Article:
WKPWP - Mailbag - Keller & Mitchell talk Shayna Baszler biting Becky Lynch, Drew McIntyre's rise, Fake Razor & Diesel, more
(Search "wade keller" to subscribe in podcast app or CLICK HERE to subscribe in Apple Podcasts.)
There have been thousands of wrestling figures made since the first wrestling toy lines in the mid-80s. Some have been great, some good and some, well … hideous.
Trying to identify the five absolute worst wrestling figures of all time would be a tough task. Beauty is in the eye of the collector, and some fans may love what others despise. However, there are some figures that have received nearly universal contempt from collectors.
The figures included in this list are individuals that can be found in various toy lines. Figures from overall horrible lines like Jakks’ WWF Maximum Sweat and STOMP, ToyBiz’ WCW Gross-Out Wrestlers and Mattel’s WWE Zombies were left off this list. If you want to read about truly terrible wrestling toy lines, check out this PWTorch Collectibles Column from April HERE.
- Shawn Michaels Mattel WWE Retro Series 7. Some figures are so bad they’re good. Some are so ridiculous (see Joe, Samoa) that they have a humorous appeal. But this 2018 figure of the “Heartbreak Kid” is just awful. Mattel’s WWE Retro toy line, which pays homage to the Hasbro WWF line of the 1990s, is a favorite of many collectors. But this figure is almost universally regarded as the worst in the line. It’s got an oversized head that really looks nothing like Michaels, and a weird looking pudgy body. If you take a trip to your local big box retail store, you’ll probably see plenty of this figure warming the pegs.
- “Paul Stanley” Dollar General Wrestling Bootleg Figure. After the Demon flopped in WCW, reported plans to turn all of the other Kiss personas into wrestling characters never materialized. That never stopped some unnamed company from turning Kiss vocalist Paul Stanley into a terribly made bootleg wrestling figure. These low quality figures were sold at budget retailers like Dollar General, and there are several variations. A basic figure in a package that just reads “Wrestling Figure” looks like Stanley in his regular Star Child Kiss garb, but with way more muscles. In the UK, this figure was packaged with a chainsaw and another weapon on a “WrestleCrazy XXIV” card. Another figure has the same head on a body wearing a WWF Attitude-style logo and red pants on a card that says “Wrestlers: Posable Figures & Accessories.” These figures have gained popularity with Kiss fans and wrestling collectors alike, and usually sell for around $15 on eBay.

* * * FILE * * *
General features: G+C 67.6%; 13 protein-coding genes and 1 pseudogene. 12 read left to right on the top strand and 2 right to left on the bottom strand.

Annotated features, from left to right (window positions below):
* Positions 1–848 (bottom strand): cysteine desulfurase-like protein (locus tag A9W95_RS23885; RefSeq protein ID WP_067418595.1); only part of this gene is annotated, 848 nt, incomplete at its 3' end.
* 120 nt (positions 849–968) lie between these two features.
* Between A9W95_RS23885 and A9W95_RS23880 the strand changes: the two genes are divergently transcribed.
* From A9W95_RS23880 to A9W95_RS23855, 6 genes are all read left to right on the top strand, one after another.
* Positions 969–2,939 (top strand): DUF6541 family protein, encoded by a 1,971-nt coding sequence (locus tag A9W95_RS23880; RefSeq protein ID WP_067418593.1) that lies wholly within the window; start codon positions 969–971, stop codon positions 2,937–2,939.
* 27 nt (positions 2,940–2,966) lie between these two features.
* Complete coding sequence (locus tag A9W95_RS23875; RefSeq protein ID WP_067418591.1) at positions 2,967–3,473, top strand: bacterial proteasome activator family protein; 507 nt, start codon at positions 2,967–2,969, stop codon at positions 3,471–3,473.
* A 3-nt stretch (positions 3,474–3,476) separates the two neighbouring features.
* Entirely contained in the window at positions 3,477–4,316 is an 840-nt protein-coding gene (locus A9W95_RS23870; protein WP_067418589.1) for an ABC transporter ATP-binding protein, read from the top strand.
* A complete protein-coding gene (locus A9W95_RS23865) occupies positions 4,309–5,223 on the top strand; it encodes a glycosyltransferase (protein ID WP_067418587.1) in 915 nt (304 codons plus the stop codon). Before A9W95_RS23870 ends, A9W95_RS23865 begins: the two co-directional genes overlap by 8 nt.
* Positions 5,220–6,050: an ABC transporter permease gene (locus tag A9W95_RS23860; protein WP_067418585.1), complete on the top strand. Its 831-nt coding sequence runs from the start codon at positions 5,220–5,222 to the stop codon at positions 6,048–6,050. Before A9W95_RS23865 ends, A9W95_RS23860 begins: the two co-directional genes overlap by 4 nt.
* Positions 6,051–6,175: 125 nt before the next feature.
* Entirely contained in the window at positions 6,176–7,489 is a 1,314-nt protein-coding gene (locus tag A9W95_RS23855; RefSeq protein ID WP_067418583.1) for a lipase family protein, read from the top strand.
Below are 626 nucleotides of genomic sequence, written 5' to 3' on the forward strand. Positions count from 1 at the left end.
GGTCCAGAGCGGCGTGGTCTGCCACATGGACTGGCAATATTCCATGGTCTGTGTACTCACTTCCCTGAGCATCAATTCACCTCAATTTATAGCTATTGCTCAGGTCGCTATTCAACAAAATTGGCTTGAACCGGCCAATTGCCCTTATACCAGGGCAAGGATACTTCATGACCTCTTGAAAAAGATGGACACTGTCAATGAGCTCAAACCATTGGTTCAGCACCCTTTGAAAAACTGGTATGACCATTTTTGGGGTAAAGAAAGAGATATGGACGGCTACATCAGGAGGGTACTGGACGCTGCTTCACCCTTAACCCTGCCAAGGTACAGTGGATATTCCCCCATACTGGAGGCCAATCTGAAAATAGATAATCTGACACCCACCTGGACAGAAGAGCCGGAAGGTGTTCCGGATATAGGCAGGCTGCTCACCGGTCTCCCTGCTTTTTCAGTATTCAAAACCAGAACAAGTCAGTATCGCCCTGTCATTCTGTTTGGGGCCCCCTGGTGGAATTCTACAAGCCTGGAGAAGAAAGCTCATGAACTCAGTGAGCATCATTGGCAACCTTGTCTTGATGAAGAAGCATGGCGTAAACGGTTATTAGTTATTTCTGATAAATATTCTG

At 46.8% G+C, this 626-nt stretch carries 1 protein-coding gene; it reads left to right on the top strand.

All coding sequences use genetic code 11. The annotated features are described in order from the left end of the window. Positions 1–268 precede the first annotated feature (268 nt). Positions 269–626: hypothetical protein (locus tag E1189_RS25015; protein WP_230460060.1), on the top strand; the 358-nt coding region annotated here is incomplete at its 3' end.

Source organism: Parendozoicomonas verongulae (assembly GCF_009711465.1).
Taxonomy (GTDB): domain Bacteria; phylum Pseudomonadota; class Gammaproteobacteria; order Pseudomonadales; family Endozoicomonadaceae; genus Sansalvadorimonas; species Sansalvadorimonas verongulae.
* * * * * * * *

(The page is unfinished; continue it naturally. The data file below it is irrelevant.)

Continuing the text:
- Roddy Piper Jakks Pacific WWE Deluxe Classic Superstars New York Toy Fair 2007 Giveaway. Roddy Piper decided to work his WrestleMania VI match with Bad News Brown in half black face, which somehow isn’t anywhere close to the most racially offensive thing WWE has done over the years. Seventeen years later, Jakks Pacific inexplicably decided to make a wrestling figure commemorating a moment that Vince McMahon and company would probably like to forget. This figure wasn’t sold at toy stores, but was available in 2007 as a Toy Fair giveaway. There were only 100 of these figures made, and they sell for as much as $250 today.
- Samoa Joe Jakks Pacific TNA Genesis. This is one of those “so bad it’s good” figures. In 2010, Jakks took the same heads from their more expensive figures and put them on skinny little bodies to sell them at discount retailers like Big Lots. The worst of these figures was Joe, with his oversized head on a skinny, ripped body. As awful as this figure is, many collectors get a kick out of it. It usually sells for around $5 loose or $10-$15 on card.
- Orlando Jordan Jakks Pacific WWE Treacherous Trios. In the pantheon of bad wrestling toys, this figure is usually overlooked. Overall, it looks a lot like any other wrestling figure. But upon closer inspection, you’ll find this figure has fuzzy flocked hair, a la the old Moss Man figure from Masters of the Universe. Jakks almost never used any sort of material as hair for its figures, so why they chose to do so with this figure is baffling. I had never seen this figure until my son returned home with one from Denver’s Mile High Comics a few weeks ago. It was originally packaged with the Basham Brothers in a Treacherous Trios three-pack around 2005.
NOW CHECK OUT THE PRIOR COLUMN: COLLECTIBLES COLUMN 5 COUNT: 1990s Oddball Wrestling Trading Cards
PWTorch Collectibles Specialist Michael Moore can be reached at firstname.lastname@example.org. Follow him on Twitter @MMoorewriter.